When a former Motorcycle repairman went into guitar dealing, the infuriating case of Ed Roman.

Blazer

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Well, I found out about Ed Roman in the mid-nineties around my high school graduation when I saw pictures of his store in Guitar Player magazine.
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Which to my 18-year-old mind was as good as it gets. Because in my native province of Limburg, the Netherlands, we simply don't have stores that are THAT huge.

It took however seven or so years with the coming of broadband internet that I would be able to go and explore what was out there, that I came across his site. And once again was blown away by how vast his inventory was.

But by that time I also started working as a professional guitar repairman myself, and as such learned about how you shouldn't replace parts on instruments without the owner's consent. It's a bit like that anecdote of Ritchie Blackmore, how he had his main strat re-fretted and the guy who did so, planed the fingerboard because he mistook the scallops as extreme damage to the neck.

Also, around that same time, programs such as "Pimp my ride" and "American Chopper" began to air and with me being the Technical enthusiast, I watched those religiously. As such, I learned about how Harley engines would be used in other bike builds but keeping the Harley brand name and ditto serial numbers intact.

Then around the year of 2009 I started to read about Ed Roman Chopping up vintage Gibsons to transplant their necks into newly made bodies, going "I'll make them better than Gibson could EVER make them themselves." And "I'll improve that stock guitar so much by re-topping it!"

And me going, “Hang on a minute, you CANT do that?” because guitars are to their owners, as lovers. Heck that's also why so many players gave their guitars names.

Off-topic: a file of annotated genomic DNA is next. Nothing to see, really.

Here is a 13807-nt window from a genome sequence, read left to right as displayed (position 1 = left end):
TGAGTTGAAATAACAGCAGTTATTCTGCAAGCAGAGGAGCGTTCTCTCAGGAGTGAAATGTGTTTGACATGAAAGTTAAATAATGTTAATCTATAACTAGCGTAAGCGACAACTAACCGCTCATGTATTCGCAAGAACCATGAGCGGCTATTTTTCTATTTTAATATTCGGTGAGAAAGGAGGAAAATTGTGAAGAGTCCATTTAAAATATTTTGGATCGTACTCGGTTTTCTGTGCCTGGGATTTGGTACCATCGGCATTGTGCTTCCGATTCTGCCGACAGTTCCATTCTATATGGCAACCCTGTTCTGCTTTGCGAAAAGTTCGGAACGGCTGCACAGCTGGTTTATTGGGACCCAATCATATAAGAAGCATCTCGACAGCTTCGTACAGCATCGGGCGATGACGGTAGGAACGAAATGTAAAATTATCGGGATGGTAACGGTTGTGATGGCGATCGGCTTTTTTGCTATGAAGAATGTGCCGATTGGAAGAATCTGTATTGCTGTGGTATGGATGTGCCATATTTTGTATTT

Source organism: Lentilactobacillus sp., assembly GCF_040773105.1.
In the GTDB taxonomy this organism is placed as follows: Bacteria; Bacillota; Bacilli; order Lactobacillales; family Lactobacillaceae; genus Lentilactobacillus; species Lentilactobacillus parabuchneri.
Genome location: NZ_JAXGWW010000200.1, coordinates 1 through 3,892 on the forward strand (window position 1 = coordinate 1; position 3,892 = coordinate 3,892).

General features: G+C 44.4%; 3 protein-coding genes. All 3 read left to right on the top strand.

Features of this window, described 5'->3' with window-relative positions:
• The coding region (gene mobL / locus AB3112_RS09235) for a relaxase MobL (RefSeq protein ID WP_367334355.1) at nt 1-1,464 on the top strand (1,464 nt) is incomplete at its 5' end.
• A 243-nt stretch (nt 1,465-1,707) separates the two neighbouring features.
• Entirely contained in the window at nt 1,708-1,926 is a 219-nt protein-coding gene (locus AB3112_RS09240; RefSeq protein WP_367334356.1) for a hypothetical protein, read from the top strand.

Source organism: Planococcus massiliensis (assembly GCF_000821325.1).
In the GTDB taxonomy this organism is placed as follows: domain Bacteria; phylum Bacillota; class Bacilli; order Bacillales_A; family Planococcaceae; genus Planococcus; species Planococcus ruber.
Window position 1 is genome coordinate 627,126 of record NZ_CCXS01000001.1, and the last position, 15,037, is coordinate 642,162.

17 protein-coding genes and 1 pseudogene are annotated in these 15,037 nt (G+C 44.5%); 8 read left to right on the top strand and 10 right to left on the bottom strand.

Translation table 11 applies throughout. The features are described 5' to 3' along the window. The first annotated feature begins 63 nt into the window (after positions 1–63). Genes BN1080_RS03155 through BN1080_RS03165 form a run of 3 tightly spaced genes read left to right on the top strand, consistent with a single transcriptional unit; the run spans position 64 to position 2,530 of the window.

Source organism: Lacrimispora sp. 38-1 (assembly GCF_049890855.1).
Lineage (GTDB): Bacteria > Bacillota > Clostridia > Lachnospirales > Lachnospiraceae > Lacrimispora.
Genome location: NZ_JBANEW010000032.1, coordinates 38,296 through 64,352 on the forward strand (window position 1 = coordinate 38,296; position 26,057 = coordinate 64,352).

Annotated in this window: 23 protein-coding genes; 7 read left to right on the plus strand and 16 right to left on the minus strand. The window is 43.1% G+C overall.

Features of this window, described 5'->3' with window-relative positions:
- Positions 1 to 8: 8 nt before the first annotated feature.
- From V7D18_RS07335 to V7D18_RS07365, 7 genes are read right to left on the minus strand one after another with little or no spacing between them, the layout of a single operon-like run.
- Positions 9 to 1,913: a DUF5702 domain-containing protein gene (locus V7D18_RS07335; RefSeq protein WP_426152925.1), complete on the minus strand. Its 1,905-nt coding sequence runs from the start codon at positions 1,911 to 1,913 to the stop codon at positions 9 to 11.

And then I learned about Ed Roman's past as a Motorcycle repairman. Very much like those Teutel guys in “American Chopper” which also explains his attitude towards guitar modifications, he simply didn't understand the emotional bond between an instrument and its player.

(Warning in advance, this clip contains footage that makes Pete Townshend look like a choir boy.)

Roman had no issue with selling BC Rich branded instruments which were not approved by the company who legally owned BC Rich, defiling vintage instruments to "Improve them."

Having said all of that, I still want to go to that store of his, because as it still stands, we simply do not have guitar stores that vast where I live.

Has anybody ever visited that store?
 
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Peegoo

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I stopped in many years ago just to look around. Some of my pals that did business with the joint had less than glowing reviews of Ed and his staff. Your comparison to OCC is fairly astute, because Ed's operation was more like his sandbox than a typical guitar shop. I think he ran off more customers than he kept.
 

bsman

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He was nothing if not opinionated and always stated his opinions as facts, which some folks find off-putting. He also tended to concentrate more on tearing down his competition than focusing on the virtues of his guitars which I found extremely off-putting.
 

3fngrs

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I remember some wild times in the early Harmony Central forum, circa the late 90's, when there were both fans and detractors, probably more detractors.